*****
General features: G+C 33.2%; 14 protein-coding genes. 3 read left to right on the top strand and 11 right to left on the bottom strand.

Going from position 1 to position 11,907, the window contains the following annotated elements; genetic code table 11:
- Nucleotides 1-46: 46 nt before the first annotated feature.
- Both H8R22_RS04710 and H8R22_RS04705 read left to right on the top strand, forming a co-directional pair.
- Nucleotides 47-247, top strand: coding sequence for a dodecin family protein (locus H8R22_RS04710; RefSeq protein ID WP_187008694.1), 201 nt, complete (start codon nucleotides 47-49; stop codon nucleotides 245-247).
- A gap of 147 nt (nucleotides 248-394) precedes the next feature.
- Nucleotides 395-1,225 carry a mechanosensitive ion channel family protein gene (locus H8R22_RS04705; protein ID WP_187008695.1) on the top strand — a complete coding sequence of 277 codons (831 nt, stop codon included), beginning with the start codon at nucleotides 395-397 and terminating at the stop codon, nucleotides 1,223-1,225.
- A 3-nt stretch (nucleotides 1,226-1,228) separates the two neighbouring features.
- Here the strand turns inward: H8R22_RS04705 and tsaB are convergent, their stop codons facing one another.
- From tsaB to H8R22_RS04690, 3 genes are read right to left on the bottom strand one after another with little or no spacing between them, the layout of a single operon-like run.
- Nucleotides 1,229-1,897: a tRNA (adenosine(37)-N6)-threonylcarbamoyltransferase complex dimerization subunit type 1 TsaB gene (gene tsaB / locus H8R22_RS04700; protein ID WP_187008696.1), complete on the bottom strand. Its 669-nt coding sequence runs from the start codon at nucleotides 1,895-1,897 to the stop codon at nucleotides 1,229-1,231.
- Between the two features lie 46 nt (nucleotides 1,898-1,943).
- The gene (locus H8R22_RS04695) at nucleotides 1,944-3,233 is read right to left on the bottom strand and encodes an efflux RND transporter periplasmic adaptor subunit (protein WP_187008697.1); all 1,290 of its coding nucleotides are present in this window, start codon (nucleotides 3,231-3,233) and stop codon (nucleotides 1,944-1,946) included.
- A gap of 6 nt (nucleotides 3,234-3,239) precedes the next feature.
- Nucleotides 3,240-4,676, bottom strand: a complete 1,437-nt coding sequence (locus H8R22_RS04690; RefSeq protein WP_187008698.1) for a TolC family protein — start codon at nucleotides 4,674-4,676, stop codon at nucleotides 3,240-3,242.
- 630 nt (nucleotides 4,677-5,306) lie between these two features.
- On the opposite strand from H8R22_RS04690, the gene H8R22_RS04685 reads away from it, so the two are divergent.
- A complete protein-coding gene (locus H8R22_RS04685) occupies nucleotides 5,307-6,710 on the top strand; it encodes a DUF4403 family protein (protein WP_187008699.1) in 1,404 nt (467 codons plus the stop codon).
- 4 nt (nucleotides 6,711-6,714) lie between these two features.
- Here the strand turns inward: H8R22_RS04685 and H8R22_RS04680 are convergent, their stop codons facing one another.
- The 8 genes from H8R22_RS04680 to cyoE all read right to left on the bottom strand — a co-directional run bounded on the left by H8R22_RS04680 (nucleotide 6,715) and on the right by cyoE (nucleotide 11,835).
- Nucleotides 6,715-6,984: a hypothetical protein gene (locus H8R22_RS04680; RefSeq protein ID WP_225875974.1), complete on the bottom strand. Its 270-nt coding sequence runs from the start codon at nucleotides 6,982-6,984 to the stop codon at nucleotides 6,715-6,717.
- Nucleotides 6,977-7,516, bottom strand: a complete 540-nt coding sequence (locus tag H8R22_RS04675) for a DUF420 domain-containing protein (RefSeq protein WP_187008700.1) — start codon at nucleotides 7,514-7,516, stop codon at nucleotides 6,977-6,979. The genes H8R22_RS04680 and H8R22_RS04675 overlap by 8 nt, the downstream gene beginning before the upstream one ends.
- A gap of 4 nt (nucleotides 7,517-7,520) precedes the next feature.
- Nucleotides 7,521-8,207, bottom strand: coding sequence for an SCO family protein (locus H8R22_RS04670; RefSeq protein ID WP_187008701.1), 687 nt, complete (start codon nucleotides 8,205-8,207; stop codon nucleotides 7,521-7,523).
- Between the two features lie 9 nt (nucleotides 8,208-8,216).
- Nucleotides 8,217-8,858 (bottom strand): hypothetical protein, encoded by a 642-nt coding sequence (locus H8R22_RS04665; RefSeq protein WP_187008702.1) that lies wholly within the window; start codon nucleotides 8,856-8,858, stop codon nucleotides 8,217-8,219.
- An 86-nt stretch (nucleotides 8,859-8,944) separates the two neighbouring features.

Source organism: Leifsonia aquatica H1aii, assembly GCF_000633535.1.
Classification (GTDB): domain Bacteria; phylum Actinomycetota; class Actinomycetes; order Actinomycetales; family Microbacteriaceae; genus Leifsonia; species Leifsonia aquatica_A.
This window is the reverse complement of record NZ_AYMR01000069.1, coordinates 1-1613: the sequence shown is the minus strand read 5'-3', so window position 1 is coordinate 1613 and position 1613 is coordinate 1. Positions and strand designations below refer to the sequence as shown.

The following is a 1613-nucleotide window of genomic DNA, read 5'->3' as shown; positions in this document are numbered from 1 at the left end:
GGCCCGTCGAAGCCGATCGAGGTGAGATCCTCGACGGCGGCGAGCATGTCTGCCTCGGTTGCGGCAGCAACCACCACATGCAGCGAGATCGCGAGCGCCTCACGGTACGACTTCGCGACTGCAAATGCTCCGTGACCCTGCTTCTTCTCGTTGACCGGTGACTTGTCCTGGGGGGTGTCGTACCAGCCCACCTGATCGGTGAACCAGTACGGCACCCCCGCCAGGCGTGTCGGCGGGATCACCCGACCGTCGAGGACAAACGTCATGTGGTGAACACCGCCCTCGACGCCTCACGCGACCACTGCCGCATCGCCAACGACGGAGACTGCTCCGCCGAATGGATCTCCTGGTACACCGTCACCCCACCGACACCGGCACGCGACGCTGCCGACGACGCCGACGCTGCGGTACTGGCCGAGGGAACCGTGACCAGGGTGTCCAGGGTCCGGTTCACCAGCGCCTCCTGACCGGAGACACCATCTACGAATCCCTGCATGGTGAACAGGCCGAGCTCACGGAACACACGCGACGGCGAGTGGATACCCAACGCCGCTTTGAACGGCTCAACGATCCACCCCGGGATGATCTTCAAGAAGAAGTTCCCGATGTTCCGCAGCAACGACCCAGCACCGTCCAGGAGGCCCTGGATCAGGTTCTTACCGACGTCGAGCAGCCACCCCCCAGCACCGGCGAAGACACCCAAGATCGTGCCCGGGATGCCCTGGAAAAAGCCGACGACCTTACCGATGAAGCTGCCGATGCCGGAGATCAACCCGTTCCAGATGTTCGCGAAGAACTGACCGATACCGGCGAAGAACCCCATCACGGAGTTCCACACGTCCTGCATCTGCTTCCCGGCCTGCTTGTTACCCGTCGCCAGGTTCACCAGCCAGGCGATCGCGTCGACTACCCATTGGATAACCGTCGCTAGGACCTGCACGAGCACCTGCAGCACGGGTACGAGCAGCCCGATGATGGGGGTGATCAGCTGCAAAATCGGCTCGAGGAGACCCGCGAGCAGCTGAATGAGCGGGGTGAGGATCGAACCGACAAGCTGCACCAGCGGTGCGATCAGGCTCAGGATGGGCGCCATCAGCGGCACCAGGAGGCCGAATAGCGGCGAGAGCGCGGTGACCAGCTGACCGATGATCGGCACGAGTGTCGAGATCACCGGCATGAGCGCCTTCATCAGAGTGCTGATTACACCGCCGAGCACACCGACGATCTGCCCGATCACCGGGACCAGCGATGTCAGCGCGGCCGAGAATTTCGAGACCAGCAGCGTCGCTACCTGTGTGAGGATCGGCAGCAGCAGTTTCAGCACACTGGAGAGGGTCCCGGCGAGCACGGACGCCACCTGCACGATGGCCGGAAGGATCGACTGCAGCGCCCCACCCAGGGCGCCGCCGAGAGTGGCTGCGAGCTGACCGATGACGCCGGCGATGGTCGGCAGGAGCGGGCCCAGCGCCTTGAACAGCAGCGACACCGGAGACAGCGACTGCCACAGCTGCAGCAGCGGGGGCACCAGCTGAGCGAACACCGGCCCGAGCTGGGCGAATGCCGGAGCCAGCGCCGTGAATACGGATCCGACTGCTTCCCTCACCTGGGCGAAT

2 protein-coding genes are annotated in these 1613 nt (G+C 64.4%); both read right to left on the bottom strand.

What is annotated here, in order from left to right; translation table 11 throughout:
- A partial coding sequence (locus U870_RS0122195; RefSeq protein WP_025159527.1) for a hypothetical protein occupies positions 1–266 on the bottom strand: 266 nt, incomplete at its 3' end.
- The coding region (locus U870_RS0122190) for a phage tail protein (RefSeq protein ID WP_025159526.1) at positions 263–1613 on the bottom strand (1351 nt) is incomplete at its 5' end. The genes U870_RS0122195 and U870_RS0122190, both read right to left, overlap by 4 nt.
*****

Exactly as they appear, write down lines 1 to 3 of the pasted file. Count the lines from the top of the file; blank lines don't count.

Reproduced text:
General features: G+C 33.2%; 14 protein-coding genes. 3 read left to right on the top strand and 11 right to left on the bottom strand.

Going from position 1 to position 11,907, the window contains the following annotated elements; genetic code table 11:
- Nucleotides 1-46: 46 nt before the first annotated feature.